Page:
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Recruiting: Lessons for a CSTA Chapter

As we started the new school year, our small group of five (three college and two high school educators) is entering round two of starting a CSTA chapter. We created it last year and barely got it up and running. Now, we are committed to pushing ourselves into the educational battleground of Long Island.

The question we posed at our first meeting seemed simple enough: who do we recruit to be active members of the chapter? We made several attempts last year to solicit members through email and letter campaigns based on high school and college directories received from New York State Department of Education. Most of our attempts have yielded disappointing results.

We were brainstorming this at our first session this year:

Do we build computer science programs at the high school level by working from the top down by getting superintendents or principals to support CS?

Do we work with teachers even though our efforts to date indicate that very few teachers in our districts consider themselves computer science teachers (computer applications or computer lab administrators or tech teachers seem to be the norm).

What about parents? If parents demanded more CS wouldn't administrators be forced to support the programs?

Are guidance counselors the answer? It would be nice to have a way to work with all these groups but time, money and manpower are limited.

What about the students? Can we go directly to the students and try to find ways to encourage them to push their parents to push their guidance counselors to demand of their administrators to build computer science into their curriculums?

Sounds like a bad nursery rhyme, doesn't it? Hopefully, by the end of this school year, this group of CSTA chapter members will have found an answer, or at least a small hole to climb through.

What suggestions do you have for CSTA chapters that would like to attract more than a small core of teachers?

Ron Martorelli
CSTA Board of Directors

Comments

In Georgia the Institute for Computing Education has tried a several of these things as well as some others. We started out by offering computing workshops for teachers and computing summer camps for high school students in 2004. In 2005 we started also working with the Girl Scouts to offer weekend computing workshops. In 2006 we added summer camps for middle school students. In 2009 we added summer camps for 4th-5th grade students. We have been offering an AP CS competition since 2006. We ran Alice and Scratch competitions last year. At least two of our current computing students at Georgia Tech credit our summer camps with their decisions to choose a computing major.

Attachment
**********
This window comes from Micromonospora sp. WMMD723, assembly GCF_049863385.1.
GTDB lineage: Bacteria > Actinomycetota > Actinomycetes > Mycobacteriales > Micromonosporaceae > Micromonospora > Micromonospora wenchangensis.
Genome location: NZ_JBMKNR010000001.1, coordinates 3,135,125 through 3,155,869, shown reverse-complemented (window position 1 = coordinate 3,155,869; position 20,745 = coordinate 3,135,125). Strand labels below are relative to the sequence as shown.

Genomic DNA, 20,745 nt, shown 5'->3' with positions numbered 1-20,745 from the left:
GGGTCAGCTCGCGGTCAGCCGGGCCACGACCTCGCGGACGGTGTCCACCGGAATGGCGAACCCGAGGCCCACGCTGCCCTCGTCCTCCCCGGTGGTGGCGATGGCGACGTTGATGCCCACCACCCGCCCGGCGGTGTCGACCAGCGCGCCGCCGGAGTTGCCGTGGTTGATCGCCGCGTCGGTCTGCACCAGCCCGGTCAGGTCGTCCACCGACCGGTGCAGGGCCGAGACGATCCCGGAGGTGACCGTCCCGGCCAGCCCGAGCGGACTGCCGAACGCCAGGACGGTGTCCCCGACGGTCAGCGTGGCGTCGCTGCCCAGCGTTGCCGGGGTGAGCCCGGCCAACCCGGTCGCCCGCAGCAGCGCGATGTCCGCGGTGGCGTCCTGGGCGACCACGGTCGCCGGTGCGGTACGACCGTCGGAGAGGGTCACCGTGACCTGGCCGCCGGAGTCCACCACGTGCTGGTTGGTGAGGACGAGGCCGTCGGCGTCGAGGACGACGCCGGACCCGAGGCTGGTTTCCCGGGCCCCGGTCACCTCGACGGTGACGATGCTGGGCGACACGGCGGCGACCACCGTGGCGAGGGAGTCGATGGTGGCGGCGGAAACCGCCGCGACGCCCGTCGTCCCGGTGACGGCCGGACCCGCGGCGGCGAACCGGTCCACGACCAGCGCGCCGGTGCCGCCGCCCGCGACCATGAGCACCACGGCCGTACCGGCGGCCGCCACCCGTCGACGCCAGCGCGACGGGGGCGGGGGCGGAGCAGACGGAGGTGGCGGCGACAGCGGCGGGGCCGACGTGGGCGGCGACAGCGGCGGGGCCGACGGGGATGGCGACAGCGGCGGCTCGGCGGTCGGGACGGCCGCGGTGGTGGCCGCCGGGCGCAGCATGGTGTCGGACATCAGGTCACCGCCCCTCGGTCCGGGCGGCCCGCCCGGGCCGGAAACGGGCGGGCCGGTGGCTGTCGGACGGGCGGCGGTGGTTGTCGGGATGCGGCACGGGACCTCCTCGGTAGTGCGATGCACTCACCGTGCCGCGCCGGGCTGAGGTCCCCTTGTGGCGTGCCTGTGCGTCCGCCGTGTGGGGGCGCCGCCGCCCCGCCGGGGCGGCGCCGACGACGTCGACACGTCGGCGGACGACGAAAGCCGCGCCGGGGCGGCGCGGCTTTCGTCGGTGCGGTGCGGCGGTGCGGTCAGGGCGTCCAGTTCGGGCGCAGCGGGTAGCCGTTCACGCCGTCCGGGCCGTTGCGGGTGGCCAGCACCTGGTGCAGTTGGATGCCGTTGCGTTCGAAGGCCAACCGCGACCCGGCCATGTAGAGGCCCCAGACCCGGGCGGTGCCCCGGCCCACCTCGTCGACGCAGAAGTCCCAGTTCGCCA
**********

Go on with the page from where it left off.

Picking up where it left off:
Last year we held a "Cool Computing" day at Georgia Tech with about 300 students and their teachers. This year we are going to offer two of these days with a limit of 250 students each and the first one is already full with a waiting list.

In Jan 2011 we are going to have a morning meeting of principals, assistant principals, counselors, and CTAERN directions to educate them on the importance of computing and how it differs from computer literacy.

In Decemeber we are planning on sending letters to parents of students who do well (show AP Potential) on the PSAT to encourage them to take Advanced Placment Computer Science. We fought for AP CS A to count as a science or math in Georgia for graduation and it does count as a science for graduation and a sciene or math for entry into Georgia's colleges and universities. NCWIT has some great materials that we will include in the letters for parents of girls.

We helped revise the computing coures in Georgia so that they more closely match the ACM Model Curriculum.

Our CSTA chapter just got started this year. They have held a couple of meetings and it is exciting to see some of the teachers we have worked with over the years take charge and run the meetings.

One way we get teachers to come to our workshops is if they have been teaching Computer Applications and that is being moved to middle school so they need to learn something else to teach. We start them out with Scratch and Alice.

I feel that if you've received a tepid response (to date) from existing teachers, then that trend is likely to continue. The situation will probably require a new hire or two (easier said than done, of course), with the emphasis obviously being placed on CS. You have an uphill struggle, and I applaud your efforts--keep working hard and hopefully these efforts will be rewarded in time...

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